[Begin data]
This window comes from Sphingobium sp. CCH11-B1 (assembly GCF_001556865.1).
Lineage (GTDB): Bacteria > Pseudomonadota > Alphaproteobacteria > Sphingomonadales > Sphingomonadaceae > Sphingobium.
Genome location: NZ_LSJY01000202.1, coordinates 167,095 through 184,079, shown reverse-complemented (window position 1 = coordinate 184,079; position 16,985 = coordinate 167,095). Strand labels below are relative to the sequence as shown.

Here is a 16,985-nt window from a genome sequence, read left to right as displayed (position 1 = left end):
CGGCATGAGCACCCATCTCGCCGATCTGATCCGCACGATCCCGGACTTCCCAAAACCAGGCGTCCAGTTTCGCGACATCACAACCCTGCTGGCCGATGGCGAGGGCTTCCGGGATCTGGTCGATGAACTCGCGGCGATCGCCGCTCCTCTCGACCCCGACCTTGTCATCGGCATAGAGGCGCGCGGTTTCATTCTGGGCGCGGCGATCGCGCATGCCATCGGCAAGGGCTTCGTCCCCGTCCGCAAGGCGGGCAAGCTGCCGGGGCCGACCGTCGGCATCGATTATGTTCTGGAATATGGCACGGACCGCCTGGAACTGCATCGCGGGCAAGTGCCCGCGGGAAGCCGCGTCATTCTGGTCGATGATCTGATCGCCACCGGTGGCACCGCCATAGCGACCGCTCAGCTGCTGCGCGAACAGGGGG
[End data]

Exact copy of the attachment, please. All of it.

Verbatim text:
This window comes from Sphingobium sp. CCH11-B1 (assembly GCF_001556865.1).
Lineage (GTDB): Bacteria > Pseudomonadota > Alphaproteobacteria > Sphingomonadales > Sphingomonadaceae > Sphingobium.
Genome location: NZ_LSJY01000202.1, coordinates 167,095 through 184,079, shown reverse-complemented (window position 1 = coordinate 184,079; position 16,985 = coordinate 167,095). Strand labels below are relative to the sequence as shown.

Here is a 16,985-nt window from a genome sequence, read left to right as displayed (position 1 = left end):
CGGCATGAGCACCCATCTCGCCGATCTGATCCGCACGATCCCGGACTTCCCAAAACCAGGCGTCCAGTTTCGCGACATCACAACCCTGCTGGCCGATGGCGAGGGCTTCCGGGATCTGGTCGATGAACTCGCGGCGATCGCCGCTCCTCTCGACCCCGACCTTGTCATCGGCATAGAGGCGCGCGGTTTCATTCTGGGCGCGGCGATCGCGCATGCCATCGGCAAGGGCTTCGTCCCCGTCCGCAAGGCGGGCAAGCTGCCGGGGCCGACCGTCGGCATCGATTATGTTCTGGAATATGGCACGGACCGCCTGGAACTGCATCGCGGGCAAGTGCCCGCGGGAAGCCGCGTCATTCTGGTCGATGATCTGATCGCCACCGGTGGCACCGCCATAGCGACCGCTCAGCTGCTGCGCGAACAGGGGG